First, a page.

Edward Kienholz

United States 1927 - 1994

Installation, Assemblage Art

Edward Kienholz
Edward Kienholz
United States
May 13, 2016
Alias of Jasmina Sevic, a researcher and author for Widewalls. She graduated from the Faculty of Political Science (Department for Journalism) in Belgrade in 2013.

A critique must be precise, well argued, and thought provocative. It needs to produce a difference in behavior, and a realization of wrongness. Edward Kienholz was an American sculptor whose installations and assemblages often criticized society, especially emphasizing the sexual prudery of the American people, the fact that they are corrupted, hypocritical, and oppressive of the marginalized groups. All of that lead to some controversies regarding his art, but today, observed from a slightly different perspective, all of his pieces speak the truth. Harsh and unpleasant, but it is the truth. For a person that didn’t consider himself an artist, Kienholz’s artworks possess a very high level of artistic value, and they continue to inspire even today.

Edward Kienholz - Roxys, 1960-61, new exhibition of american work assemblage and works of 1966 in los angeles gallery hopps
Edward Kienholz – Roxys, 1960-61, photo credits David Zwirner/Kienholz Estate

The Filth

The artist followed a specific concept of criticizing the aspects of society, and his style was similar to Neo-Dada and Funk Art. He was inspired by the work of Arman, Claes Oldenburg, Jean Tinguely, and Robert Rauschenberg. Kienholz himself left an impression on Damien Hirst, George Segal, Paul McCarthy, and many more.

In the 60’s, the artist started using materials that were discarded as damaged and seemed grimy, and by including the filthy qualities of the materials, he emphasized the filth of the society, which gave his criticism an even higher note. Politically corrupt, hypocrites, oppressors of the marginalized groups, and the sexually clean and dogmatized were under constant attack from Kienholz, and his approach and controversial subject were the cause of many debates over the appropriate use of the public funding for art.

His controversial subjects were the cause of many debates

Edward Kienholz - Exodus, 1958, works and work in angeles new gallery hopps, american angeles works
Edward Kienholz – Exodus, 1958, photo credits LA Louver

Inspired by a Sex Memory

The Back Seat Dodge ’38 was pointed towards the sexual prudery of the Americans. The piece was inspired by the artist’s own personal experience of taking his dad’s old car, picking up a girl, getting drunk, and having sex in the back seat. He designed the artwork so it practically invites the viewers and invokes a certain level of voyeurism. It caused a lot of controversies when it was exhibited at the LA County Museum of Art (LACMA) in 1966, as the County Board of Supervisors called it pornographic and revolting, and threatened to deny the funding to the museum and shutting it down. But, as it often happens, the attempt of censorship backfired and the crowds rushed to the museum to see the talked-about piece. The Board insisted that doors must be closed during the exhibition, and the security guard would open them only for viewers over the age of 18 who insisted on taking a peek inside. Even today, it is one of the most popular artworks in the LACMA’s collection.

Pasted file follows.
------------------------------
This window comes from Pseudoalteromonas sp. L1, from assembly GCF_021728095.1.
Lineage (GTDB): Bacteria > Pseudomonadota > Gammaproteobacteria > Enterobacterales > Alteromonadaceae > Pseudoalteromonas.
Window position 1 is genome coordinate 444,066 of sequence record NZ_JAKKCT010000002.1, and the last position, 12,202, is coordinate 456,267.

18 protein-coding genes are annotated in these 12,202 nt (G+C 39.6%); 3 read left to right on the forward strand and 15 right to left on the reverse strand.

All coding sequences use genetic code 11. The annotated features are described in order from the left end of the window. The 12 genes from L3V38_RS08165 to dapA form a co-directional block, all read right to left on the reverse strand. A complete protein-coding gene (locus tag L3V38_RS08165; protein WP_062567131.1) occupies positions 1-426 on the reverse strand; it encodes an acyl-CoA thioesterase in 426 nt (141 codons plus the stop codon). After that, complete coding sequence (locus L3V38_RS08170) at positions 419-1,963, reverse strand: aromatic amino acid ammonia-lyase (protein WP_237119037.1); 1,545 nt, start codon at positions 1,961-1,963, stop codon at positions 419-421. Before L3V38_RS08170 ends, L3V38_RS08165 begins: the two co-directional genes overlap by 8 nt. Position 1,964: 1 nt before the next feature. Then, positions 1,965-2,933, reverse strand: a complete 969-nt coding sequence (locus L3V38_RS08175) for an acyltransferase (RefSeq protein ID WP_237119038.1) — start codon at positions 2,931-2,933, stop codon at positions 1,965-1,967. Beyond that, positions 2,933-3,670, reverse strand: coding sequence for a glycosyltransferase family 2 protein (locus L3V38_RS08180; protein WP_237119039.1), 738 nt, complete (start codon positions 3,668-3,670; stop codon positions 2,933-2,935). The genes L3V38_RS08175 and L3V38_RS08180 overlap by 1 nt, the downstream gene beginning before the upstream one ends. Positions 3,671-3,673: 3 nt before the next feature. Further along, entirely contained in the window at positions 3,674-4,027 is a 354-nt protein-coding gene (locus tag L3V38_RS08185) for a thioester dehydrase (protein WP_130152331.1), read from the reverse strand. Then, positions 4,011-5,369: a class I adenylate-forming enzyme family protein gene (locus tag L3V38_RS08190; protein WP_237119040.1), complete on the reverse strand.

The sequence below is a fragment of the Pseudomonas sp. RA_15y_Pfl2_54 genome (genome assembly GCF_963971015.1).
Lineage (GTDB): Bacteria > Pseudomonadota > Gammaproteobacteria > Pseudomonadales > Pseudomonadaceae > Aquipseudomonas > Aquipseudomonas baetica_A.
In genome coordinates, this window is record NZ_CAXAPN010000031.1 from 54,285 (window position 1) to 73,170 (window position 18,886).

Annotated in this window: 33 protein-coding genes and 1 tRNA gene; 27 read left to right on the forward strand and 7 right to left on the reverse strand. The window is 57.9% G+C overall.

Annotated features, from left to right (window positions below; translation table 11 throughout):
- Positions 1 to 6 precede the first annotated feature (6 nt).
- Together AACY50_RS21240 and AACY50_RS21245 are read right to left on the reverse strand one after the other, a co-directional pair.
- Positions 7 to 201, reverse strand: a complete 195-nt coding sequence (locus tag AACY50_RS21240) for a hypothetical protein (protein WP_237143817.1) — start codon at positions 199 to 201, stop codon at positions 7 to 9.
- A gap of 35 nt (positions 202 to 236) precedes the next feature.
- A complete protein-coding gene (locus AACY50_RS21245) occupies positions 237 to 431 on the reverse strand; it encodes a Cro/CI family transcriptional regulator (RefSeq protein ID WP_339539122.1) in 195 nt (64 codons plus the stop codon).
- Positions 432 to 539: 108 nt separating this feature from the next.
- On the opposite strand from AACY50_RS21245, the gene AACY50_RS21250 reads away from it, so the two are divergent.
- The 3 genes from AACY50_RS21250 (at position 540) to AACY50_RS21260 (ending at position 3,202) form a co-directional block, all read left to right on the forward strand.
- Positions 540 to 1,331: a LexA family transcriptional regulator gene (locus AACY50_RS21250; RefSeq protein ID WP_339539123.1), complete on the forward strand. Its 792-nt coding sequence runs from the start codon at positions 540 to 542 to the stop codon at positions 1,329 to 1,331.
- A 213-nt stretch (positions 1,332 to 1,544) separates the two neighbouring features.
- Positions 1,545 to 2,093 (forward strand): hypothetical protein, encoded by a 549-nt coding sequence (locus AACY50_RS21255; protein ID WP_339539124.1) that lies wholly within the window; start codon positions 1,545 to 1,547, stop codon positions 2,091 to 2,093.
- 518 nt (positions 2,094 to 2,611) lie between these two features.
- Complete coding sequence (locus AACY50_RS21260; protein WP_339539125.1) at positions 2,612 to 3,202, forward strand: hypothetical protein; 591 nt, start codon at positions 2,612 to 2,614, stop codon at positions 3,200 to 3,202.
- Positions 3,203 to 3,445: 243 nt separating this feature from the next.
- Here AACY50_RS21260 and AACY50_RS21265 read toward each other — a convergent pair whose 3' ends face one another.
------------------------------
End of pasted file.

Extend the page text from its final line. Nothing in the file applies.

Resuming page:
The piece was branded as pornographic and revolting, but that just drew more people to come and see it

Edward Kienholz - Back Seat Dodge '38, 1964, gallery work in los angeles
Edward Kienholz – Back Seat Dodge ’38, 1964, photo credits sartle

Have a Drink

The notion of time and the ideas of postponing the death were addressed in the piece titled The Beanery, inspired by a real bar called Barney’s Beanery. All the people, except the bartender Barney, have clocks instead of the faces in this walk-in installation, and they are all set to the same time 10:10. It is modeled at two-thirds of the size of the original Beanery, it also includes the sounds and even the smells of the bar, and it represents the Kinholz’s prowess as a craftsman. The Beanery is a part of Stedelijk Museum’s collection and it was restored in 2012.

In this piece, the artist explored the notion of time

Edward Kienholz - The Beanery, 1965, gallery
Edward Kienholz – The Beanery, 1965, photo credits Nancy Reddin Kienholz/Stedelijk Museum Amsterdam

The Skills

Edward Kienholz was born in Fairfield, Washington and grew up in a working-class family. He was a carpenter, repaired cars, and worked with metal, obtaining skills that will later help him with his art. Self-taught, he never studied art but has pursued painting before he started making large wooden reliefs. His attention shifted to 3D assemblages. From 1972, he collaborated with his wife, Nancy Reddin Kienholz, and in 1981, he finally admitted that all the works made after 1972 should be retrospectively understood to be co-authored by, and co-signed by his wife. After Edward’s death in 1994, Nancy continued the legacy of her late husband.

The artworks made after 1972 are co-authored by his wife, Nancy

Edward Kienholz and Nancy Reddin Kienholz - The Ozymandias Parade, 1985